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Unmarriageable

A Novel
Narrated by: Soniah Kamal
Length: 10 hrs and 52 mins
4 out of 5 stars (15 ratings)
Regular price: $28.00
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Publisher's Summary

In this one-of-a-kind retelling of Pride and Prejudice set in modern-day Pakistan, Alys Binat has sworn never to marry - until an encounter with one Mr. Darsee at a wedding makes her reconsider.

“A fun, page-turning romp and a thought-provoking look at the class-obsessed strata of Pakistani society.” (NPR)

A scandal and vicious rumor concerning the Binat family have destroyed their fortune and prospects for desirable marriages, but Alys, the second and most practical of the five Binat daughters, has found happiness teaching English literature to schoolgirls. Knowing that many of her students won’t make it to graduation before dropping out to marry and have children, Alys teaches them about Jane Austen and her other literary heroes and hopes to inspire the girls to dream of more. 

When an invitation arrives to the biggest wedding their small town has seen in years, Mrs. Binat, certain that their luck is about to change, excitedly sets to work preparing her daughters to fish for rich, eligible bachelors. On the first night of the festivities, Alys’ lovely older sister, Jena, catches the eye of Fahad “Bungles” Bingla, the wildly successful - and single - entrepreneur. 

But Bungles’ friend Valentine Darsee is clearly unimpressed by the Binat family. Alys accidentally overhears his unflattering assessment of her and quickly dismisses him and his snobbish ways. As the days of lavish wedding parties unfold, the Binats wait breathlessly to see if Jena will land a proposal - and Alys begins to realize that Darsee’s brusque manner may be hiding a very different man from the one she saw at first glance.

Told with wry wit and colorful prose, Unmarriageable is a charming update on Jane Austen’s beloved novel and an exhilarating exploration of love, marriage, class, and sisterhood.

“Delightful... Unmarriageable introduces readers to a rich Muslim culture.... [Kamal] observes family dramas with a satiric eye and treats readers to sparkling descriptions of a days-long wedding ceremony, with its high-fashion pageantry and higher social stakes.” (Star Tribune)

“Thoroughly charming.” (New York Post)

“[A] funny, sometimes romantic, often thought-provoking glimpse into Pakistani culture, one which adroitly illustrates the double standards women face when navigating sex, love, and marriage. This is a must-read for devout Austenites.” (Publishers Weekly)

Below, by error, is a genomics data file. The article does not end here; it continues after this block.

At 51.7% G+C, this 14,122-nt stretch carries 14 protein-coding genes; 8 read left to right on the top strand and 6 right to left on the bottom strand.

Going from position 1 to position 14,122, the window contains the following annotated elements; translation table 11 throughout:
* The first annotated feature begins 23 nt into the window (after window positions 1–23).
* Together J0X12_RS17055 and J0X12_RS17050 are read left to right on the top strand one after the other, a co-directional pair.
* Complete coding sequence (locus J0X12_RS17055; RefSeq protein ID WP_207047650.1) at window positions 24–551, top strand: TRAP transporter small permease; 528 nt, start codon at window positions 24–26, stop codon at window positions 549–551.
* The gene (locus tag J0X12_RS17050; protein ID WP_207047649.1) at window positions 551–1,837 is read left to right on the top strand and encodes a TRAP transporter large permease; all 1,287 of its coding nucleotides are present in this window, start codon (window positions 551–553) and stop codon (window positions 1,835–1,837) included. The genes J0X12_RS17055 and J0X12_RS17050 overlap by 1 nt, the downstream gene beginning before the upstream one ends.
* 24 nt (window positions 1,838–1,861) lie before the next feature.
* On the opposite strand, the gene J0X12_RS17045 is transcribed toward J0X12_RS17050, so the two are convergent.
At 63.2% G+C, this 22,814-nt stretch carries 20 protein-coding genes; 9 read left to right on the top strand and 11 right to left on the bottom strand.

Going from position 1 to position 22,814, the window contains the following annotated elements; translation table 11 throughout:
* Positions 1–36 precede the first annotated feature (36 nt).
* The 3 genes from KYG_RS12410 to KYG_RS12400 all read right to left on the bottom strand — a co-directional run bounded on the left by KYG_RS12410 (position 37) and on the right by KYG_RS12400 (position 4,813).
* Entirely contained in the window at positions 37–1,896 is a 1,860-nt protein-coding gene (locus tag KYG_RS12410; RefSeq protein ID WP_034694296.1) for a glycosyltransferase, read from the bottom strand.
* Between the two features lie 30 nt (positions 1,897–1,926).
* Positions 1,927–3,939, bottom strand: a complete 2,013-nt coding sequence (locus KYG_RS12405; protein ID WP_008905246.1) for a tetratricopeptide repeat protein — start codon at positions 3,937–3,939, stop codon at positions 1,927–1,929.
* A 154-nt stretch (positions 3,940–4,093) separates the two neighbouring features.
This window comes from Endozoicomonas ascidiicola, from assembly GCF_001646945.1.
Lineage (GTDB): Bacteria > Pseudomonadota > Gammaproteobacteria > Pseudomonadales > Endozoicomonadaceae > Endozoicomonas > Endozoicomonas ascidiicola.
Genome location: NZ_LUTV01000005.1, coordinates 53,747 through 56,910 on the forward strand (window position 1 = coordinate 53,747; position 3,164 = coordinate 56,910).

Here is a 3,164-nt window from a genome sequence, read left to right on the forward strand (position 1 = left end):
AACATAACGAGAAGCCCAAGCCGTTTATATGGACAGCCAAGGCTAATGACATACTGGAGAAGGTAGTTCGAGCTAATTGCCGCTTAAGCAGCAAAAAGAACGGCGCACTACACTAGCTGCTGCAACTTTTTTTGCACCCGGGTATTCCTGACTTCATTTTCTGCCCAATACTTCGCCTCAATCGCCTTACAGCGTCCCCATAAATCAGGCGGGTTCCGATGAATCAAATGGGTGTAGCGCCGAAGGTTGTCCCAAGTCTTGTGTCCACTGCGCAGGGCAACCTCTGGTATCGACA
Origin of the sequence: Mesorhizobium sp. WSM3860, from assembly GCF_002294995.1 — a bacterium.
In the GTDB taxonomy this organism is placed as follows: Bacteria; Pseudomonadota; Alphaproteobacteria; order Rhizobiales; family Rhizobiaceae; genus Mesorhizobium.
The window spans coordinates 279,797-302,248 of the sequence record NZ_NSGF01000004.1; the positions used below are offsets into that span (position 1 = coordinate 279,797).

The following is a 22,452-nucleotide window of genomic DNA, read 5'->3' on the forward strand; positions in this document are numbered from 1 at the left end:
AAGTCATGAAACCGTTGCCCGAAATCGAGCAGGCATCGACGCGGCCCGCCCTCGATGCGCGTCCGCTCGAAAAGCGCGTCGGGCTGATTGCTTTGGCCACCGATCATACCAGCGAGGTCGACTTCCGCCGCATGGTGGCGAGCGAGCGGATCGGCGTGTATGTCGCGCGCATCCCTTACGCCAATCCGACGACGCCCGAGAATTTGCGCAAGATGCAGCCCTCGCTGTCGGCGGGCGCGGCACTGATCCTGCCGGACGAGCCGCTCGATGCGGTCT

©2019 Soniah Kamal (P)2019 Random House Audio

Critic Reviews

“As with Austen, whose books could be read as fun and simple romances or acerbic examinations of class and women's choices (and lack thereof), Kamal's Unmarriageable succeeds in being both a deliciously readable romantic comedy and a commentary on class in post-colonial, post-partition Pakistan, where the effects of the British Empire still reverberate.... Both a fun, page-turning romp and a thought-provoking look at the class-obsessed strata of Pakistani society.” (NPR)

“Delightful...Unmarriageable introduces readers to a rich Muslim culture. It’s Pakistan circa 2001, when women’s rights were expanding but religious attitudes were becoming more strict. [Kamal] observes family dramas with a satiric eye and treats readers to sparkling descriptions of a days-long wedding ceremony, with its high-fashion pageantry and higher social stakes.” (Star Tribune)

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Could be entertaining if not for unlikable heroine

It started really well and I was very excited to learn about Pakistani culture and new setting seemed to have fit perfectly. Yet, by the middle of the book I came to dislike Alys ("Lizzy") more and more for her being not witty and charming, but rude and disrespectful. By the time she calls "Darcy" "It" ("It has a sense of humor") and others laughed, I was ready to take sides of those characters in the book that thought negatively of her. I could not help but stopped listening in anger when Alys showered Darcy with insults after his proposal. I saw no reason for him to even like her! And there he was meekly listing their similarities. There I stopped and going to return the book.

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